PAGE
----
Don’t Worry, Little Crab by Chris Haughton (9781536211191)
Little Crab lives with Very Big Crab in a small tide pool, but now they are off to the ocean! At first Little Crab is very excited. They journey over rocks, across pools, and through seaweed to get there, each with its own special sound. When they reach the edge of the ocean though, Little Crab is overwhelmed and not sure they should continue. There are big waves that hit them over and over again. Little Crab decides it’s time to head home instead, but Very Big Crab continues to encourage Little Crab to try. Step by step, Little Crab enters the ocean until he’s in it! And what an amazing place it is!
Haughton beautifully shows the fear of the new and the way that experiences can feel very overwhelming for children. The use of wave after wave is what doing something new can feel like. The book also clearly demonstrates the importance of continuing forward and trying something new. You may just love it, like Little Crab does. Gentle and powerful, this picture book shows rather than tells, allowing children to find their own way through fear with the help of a couple new friends.
The illustrations are bold and beautiful. They have dark cliffs near the ocean, battered by turquoise water with bright white foam. The greens of the seaweed, purples of the crabs, pop on the page. Then once the ocean is entered, it’s like discovering colors all over again. Remarkable!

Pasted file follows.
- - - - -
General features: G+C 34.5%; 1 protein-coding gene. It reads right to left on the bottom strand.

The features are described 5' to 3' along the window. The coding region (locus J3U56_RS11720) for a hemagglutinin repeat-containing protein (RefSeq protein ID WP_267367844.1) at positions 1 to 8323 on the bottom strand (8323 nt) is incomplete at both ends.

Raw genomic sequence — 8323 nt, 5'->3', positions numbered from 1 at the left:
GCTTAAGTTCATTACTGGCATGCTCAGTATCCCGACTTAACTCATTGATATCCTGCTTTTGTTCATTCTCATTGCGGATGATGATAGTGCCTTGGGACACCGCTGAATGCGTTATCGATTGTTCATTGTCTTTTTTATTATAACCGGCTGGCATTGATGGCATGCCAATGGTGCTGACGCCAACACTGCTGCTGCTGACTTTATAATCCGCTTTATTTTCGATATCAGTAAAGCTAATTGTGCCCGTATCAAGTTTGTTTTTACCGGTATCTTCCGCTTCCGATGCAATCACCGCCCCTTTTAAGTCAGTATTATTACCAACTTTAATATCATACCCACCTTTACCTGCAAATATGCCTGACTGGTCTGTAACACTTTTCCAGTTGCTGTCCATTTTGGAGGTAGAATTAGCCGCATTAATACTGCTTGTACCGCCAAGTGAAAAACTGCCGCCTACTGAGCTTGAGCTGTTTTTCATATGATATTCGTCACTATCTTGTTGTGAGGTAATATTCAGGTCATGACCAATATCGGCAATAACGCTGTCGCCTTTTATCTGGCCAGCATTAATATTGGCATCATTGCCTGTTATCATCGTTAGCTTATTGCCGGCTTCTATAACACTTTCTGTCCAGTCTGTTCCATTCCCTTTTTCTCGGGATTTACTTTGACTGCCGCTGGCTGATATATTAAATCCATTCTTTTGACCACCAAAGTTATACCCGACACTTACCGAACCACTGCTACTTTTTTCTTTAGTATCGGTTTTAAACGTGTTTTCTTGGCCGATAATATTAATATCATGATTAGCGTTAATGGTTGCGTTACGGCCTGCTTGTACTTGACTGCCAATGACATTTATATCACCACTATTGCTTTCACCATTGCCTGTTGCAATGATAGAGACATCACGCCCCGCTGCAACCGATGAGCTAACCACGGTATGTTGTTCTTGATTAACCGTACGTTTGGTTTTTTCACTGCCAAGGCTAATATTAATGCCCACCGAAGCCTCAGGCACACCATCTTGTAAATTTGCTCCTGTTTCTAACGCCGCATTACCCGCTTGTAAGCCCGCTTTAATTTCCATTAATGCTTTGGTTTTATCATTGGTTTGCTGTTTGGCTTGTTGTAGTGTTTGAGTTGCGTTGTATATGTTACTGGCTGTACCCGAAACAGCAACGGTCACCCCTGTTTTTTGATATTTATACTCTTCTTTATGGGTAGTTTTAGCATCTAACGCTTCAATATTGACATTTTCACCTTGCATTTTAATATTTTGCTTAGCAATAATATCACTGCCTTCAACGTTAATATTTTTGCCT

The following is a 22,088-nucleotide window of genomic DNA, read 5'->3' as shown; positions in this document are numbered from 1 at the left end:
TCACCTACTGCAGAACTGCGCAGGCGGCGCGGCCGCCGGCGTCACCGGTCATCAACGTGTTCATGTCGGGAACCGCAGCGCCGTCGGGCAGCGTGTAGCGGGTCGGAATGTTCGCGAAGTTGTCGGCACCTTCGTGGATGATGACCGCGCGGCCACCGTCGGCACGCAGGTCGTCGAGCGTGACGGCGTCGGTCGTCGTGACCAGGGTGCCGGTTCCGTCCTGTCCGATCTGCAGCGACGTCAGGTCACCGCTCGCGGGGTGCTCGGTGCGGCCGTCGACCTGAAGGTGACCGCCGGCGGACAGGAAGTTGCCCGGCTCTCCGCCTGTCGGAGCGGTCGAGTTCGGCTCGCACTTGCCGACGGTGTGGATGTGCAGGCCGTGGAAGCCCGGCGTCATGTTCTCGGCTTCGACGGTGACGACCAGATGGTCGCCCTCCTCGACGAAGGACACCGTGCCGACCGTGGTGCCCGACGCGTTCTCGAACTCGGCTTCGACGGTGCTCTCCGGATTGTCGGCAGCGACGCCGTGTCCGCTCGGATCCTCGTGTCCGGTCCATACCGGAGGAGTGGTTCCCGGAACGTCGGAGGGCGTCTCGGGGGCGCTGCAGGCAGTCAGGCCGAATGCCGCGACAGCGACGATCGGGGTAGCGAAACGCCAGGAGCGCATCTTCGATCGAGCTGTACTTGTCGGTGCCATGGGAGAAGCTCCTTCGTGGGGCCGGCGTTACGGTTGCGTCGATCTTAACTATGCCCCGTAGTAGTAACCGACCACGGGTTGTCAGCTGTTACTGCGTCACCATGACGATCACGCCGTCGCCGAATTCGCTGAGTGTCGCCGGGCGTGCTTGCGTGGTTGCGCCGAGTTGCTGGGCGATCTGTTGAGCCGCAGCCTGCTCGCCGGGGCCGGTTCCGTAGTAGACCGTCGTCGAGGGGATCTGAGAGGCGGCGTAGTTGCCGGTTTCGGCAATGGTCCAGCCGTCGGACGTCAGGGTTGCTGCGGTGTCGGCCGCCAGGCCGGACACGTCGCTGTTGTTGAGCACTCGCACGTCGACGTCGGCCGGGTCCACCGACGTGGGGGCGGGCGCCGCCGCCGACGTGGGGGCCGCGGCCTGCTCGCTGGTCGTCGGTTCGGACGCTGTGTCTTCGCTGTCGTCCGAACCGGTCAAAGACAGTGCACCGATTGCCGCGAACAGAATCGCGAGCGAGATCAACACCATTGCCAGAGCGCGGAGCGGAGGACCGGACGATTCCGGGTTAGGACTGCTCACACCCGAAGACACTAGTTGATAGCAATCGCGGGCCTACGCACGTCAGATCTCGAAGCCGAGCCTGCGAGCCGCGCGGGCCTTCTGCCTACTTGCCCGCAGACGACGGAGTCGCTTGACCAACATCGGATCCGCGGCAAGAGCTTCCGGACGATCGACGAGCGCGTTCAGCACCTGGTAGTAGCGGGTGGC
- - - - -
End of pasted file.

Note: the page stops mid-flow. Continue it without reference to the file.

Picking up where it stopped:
Wave away your worries with this wonderful read. Appropriate for ages 2-4.
Reviewed from copy provided by Candlewick.
The Dark Matter of Mona Starr by Laura Lee Gulledge (9781419734236)
Mona’s best and really only friend is moving to Hawaii and leaving her to face school and life on her own. It’s made even harder by Mona’s Matter. Her Matter is her dark thoughts that tell her she isn’t good enough and her depression that can take control. Mona steadily learns to make new friends, connecting with others in orchestra. She also learns ways to deal with her depression, the Matter, that keeps it under better control. She meditates, uses art to express herself, and leans on those who love her. In a culminating episode, when her depression seems to be causing physical pain, no one can figure out what is wrong. Mona insists that more tests are run and a problem that requires surgery is found. The battle against her Matter may not be fully won, but one victory at a time makes a difference.
Gulledge has written a fictional but very autobiographical graphic novel. Her representation of depression as “Matter” is really well done. It will serve as both a reflection of experience to those who have depression and a way of learning about it to those who don’t. The physicality of depression is captured here, the isolation that is self built, the nastiness of self talk, and the bravery it takes to break free of the cycle.
The art is gorgeous, beautifully showing the darkness of the Matter that lurks in corners only to suddenly surge and take over. That same darkness though is also a canvas for stars, a way of seeing the rays of yellow that promise hope and light through all of the bleak times. Gulledge uses the yellow sparingly, allowing it to pierce and glow at specific times.
A great graphic novel that tackles depression, courage and recovery. Appropriate for ages 12-15.
Reviewed from copy provided by Amulet.